Today, if we want to share a special memory, all we have to do is snap a pic and upload it onto social media or send it privately via a messaging service. Similarly, photographs – in the form of postcards – were used a way to communicate with family and friends far away. Looks like not much has changed after all, same same but different.
Postcards are 13.8cm x 9.5cm each.
Btw there are only 100 copies available for each postcard design and there’ll be no restocks after they’re sold out. So, this might be your sign to quickly head down to view the display and head home with a “limited edition” memento.
A modern twist to traditional Chinese painting
When we think about Chinese art, the pictures that might pop up into our heads are the traditional paintings of mountains and rivers we’ve seen in our grandma’s home. If that was what you were expecting, you might be pleasantly surprised at the Liu Kuo-sung: Experimentation as Method exhibition.
The 91-year-old Chinese ink master – yes, you read that right – went far beyond what we are used to seeing in traditional Chinese art by creating unique colourful paintings of the sun, moon, planets, and cosmic space – all in a bid to marry Eastern and Western art philosophies.
In the section Which is Earth?, you’ll notice that he likes to use bright and bold colours in his works. This was inspired by pop art in the 1960s.
The exhibition also includes archival material such as newspaper articles and photograph reproductions.
Colours aren’t the only thing that Liu decided to explore. He also experimented with various materials and textures, eventually inventing his own paper – the “Kuo-sung paper”.
Make the most of your time at National Gallery Singapore
Once you’re done with these 2 exhibitions, head down to the DBS Singapore Gallery or the UOB Southeast Asia Gallery to find out more about the history of art in Singapore and Southeast Asia.
Kiddos can look forward to 11 new interactive activities and performances at the Gallery Children’s Biennale happening from 27th May 2023 to 31st March 2024. Psst … artists from Thailand and Malaysia will be here for the very first time this year.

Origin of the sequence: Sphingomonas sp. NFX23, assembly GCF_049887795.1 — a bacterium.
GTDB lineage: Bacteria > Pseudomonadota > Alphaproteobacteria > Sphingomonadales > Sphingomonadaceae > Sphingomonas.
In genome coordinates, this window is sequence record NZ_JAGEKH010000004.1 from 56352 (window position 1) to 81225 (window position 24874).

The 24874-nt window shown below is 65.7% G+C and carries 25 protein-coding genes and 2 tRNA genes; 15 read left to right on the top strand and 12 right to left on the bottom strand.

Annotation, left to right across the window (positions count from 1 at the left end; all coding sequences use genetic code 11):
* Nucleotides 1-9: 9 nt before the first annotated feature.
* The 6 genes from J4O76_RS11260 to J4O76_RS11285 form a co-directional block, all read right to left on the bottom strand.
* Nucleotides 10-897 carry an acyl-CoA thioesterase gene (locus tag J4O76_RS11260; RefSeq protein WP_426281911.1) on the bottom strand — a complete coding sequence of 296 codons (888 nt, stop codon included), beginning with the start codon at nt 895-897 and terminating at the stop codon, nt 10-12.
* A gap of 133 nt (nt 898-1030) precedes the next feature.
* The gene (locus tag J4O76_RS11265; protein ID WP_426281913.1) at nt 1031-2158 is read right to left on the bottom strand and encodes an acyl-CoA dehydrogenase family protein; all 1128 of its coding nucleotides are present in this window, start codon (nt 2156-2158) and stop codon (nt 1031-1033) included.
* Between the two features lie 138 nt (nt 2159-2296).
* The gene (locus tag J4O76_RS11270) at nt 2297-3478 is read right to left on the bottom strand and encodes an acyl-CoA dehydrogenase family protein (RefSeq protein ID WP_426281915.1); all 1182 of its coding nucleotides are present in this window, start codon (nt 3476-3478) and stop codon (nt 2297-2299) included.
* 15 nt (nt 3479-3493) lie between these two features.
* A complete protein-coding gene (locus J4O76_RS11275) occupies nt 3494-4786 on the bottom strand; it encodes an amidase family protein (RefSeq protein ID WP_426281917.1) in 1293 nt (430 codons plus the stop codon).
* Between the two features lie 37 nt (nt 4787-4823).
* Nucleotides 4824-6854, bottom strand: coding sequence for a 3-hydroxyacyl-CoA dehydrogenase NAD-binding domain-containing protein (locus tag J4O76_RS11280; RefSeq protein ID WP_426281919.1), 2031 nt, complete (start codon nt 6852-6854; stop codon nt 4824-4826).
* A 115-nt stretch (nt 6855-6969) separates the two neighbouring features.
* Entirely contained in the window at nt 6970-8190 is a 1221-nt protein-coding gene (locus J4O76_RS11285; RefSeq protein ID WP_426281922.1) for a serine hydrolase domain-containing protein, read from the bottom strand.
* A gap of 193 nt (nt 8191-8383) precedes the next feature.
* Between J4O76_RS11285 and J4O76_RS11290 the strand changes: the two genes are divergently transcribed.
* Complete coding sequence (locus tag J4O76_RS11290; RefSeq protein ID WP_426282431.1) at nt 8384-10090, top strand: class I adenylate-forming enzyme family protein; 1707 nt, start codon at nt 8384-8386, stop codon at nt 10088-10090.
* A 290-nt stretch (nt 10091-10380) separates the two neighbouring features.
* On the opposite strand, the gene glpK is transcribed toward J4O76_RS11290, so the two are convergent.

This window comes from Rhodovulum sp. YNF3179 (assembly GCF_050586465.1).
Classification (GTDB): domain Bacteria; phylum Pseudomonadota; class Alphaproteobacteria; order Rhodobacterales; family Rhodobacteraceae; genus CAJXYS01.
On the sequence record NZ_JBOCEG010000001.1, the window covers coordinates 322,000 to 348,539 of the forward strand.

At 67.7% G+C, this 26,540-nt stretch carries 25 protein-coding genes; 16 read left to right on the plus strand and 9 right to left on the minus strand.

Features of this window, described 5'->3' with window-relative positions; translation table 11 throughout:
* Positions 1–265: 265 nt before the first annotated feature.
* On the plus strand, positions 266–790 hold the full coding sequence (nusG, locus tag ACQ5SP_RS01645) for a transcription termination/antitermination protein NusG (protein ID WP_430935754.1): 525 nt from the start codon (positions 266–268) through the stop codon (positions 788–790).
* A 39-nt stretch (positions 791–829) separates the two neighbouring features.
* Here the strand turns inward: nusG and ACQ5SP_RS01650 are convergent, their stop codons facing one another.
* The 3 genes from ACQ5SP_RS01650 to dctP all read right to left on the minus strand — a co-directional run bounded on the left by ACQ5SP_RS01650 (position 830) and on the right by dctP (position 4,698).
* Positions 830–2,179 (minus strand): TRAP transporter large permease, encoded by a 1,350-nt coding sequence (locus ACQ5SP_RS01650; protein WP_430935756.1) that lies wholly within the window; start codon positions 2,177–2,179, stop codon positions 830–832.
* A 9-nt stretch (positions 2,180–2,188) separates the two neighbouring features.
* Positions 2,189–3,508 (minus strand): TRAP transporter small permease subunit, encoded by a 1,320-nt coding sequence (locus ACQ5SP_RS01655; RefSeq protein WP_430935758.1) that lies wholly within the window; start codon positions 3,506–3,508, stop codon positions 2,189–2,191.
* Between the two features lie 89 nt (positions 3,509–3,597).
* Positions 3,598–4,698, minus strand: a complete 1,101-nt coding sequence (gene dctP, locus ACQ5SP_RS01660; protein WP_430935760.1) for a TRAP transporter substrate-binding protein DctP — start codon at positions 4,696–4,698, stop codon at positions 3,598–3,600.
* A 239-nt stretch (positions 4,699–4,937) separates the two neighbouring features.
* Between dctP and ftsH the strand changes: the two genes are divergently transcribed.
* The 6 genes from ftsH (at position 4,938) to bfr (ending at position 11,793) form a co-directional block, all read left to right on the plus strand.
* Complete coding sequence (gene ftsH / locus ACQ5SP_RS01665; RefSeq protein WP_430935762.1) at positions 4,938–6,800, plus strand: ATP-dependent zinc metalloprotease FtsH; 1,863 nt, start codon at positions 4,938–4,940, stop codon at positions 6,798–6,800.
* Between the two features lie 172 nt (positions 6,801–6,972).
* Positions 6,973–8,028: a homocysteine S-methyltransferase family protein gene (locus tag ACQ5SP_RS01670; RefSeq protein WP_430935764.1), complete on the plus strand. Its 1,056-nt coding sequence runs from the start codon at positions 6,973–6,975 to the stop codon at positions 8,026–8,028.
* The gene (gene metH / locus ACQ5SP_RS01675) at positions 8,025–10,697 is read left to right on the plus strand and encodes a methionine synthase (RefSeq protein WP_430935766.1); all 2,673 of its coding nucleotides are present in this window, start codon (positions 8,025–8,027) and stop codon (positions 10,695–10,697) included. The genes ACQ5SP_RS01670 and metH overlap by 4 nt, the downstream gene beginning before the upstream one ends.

Make sure to visit Living Pictures & Liu Kuo-sung exhibitions
Whether you’re looking for an opportunity to learn more about the history of photography and art, or if you’re looking for a place to relax and take some IG-worthy pics, a visit to the National Gallery Singapore will definitely be worth it.
Unbeknownst to some, the National Gallery Singapore holds the largest public collection of art from modern-day Singapore and Southeast Asia. So rest assured you’ll be able to have a fulfilling few hours getting lost in the large array of artworks.
To sweeten your experience, consider signing up for the National Gallery Singapore membership which offers perks such as free parking and vouchers worth over $100 to shop and dine. If you’re one of the first 30 to sign up with the promo code <TSL23>, you’ll even get to redeem a free gift.
Living Pictures: Photography in Southeast Asia
Venue: Singtel Special Exhibition Gallery, Level 3, City Hall Wing
Date: Now till 20th Aug 2023
Liu Kuo-sung: Experimentation as Method
Venue: Wu Guanzhong Gallery, Level 4, City Hall Wing
Date: Now till 26th Nov 2023
Admission: Free for Singaporeans & PRs | $20/pax standard ticket
Address: 1 St Andrew’s Road, #01–01, Singapore 178957
Opening hours: 10am-7pm, Daily
This post was brought to you by the National Gallery Singapore.
Photography by John Lim.